Security & Fraud

Security Updates Address Android Vulnerabilities

Google is no stranger to questions about security when it comes to their Android mobile operating software, but Android devices may be moving on from their reputation of being more susceptible to cyberattacks compared to other mobile phones on the market.

On Wednesday (March 22), Google released its third annual Android Security Year in Review report, which detailed how the company is approaching the ongoing task of safeguarding the 1.4 million users of Android and their mobile devices.

“Our goal is simple: keep our users safe. In 2016, we improved our abilities to stop dangerous apps, built new security features into Android 7.0 Nougat and collaborated with device manufacturers, researchers and other members of the Android ecosystem,” the company said in a blog post.

The post went on to detail Google’s efforts to protect Android users from Potentially Harmful Apps (PHAs) by building systems to identify the threats and regularly check devices for these types of apps. When Google’s Verify Apps system detects PHAs, users are immediately notified with a suggestion that they reconsider downloading the app, or in some cases the app will be removed from the device entirely.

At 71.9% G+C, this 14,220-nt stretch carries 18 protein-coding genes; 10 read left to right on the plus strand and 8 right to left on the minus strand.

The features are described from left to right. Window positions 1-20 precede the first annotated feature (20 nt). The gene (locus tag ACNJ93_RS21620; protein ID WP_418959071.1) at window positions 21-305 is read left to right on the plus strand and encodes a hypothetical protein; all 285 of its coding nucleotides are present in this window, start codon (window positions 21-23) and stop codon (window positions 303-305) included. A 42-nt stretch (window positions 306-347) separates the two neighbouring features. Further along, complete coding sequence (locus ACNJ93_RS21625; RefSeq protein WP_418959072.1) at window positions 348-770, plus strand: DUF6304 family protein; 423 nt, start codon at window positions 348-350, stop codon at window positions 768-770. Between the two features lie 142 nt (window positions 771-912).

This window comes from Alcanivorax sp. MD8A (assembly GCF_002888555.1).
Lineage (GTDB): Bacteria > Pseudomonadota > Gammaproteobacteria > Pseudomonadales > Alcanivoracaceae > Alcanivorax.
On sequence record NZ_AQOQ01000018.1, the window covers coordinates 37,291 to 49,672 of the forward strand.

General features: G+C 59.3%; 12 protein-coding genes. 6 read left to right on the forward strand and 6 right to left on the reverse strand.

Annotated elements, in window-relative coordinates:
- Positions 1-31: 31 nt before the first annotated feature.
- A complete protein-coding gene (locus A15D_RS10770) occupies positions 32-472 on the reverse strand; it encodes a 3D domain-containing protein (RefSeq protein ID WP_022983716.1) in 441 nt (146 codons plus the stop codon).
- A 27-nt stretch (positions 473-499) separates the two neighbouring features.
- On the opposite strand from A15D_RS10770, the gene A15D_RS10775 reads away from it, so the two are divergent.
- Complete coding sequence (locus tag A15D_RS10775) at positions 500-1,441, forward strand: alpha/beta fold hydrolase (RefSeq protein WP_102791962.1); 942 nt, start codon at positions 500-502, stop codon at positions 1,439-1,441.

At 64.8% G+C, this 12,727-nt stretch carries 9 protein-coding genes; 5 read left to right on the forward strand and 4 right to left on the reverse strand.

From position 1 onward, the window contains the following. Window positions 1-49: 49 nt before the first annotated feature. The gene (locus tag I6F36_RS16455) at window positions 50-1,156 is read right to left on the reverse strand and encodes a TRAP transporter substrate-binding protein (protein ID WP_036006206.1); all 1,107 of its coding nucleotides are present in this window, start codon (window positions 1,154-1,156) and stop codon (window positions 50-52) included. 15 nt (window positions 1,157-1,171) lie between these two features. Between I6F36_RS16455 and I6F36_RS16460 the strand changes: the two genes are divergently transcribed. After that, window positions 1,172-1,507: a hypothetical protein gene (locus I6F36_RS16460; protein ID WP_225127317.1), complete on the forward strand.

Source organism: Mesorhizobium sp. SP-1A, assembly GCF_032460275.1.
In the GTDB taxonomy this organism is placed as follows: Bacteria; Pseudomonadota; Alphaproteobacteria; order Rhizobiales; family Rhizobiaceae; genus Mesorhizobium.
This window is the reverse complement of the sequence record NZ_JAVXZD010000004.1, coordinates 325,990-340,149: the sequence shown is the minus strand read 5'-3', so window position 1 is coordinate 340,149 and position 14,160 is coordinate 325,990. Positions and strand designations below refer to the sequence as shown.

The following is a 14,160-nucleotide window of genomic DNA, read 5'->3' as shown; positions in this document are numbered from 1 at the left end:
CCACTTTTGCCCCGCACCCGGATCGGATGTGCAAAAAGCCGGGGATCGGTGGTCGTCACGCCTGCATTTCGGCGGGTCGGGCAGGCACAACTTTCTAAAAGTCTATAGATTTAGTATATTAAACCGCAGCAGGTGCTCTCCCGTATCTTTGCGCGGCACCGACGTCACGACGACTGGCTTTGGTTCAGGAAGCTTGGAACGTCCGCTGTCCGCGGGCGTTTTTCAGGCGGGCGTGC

According to Google’s data, installs of PHAs from Google Play decreased in all 50 countries of the top 50 countries for Android usage. This was driven by Verify Apps performance of 750 million daily checks last year, up from 450 million in 2015.

“By the end of 2016, only 0.05 percent of devices that downloaded apps exclusively from Play contained a PHA, down from 0.15 percent in 2015. Still, there’s more work to do for devices overall, especially those that install apps from multiple sources,” the post continued.

Google also noted how the sharing of information between itself, device manufacturers and the security research community is aiding in making the Android ecosystem a safer place.

In 2016, more than 735 million Android devices from more than 200 manufacturers received a platform security update, significantly expanding Google’s monthly security updates program that was launched in 2015.

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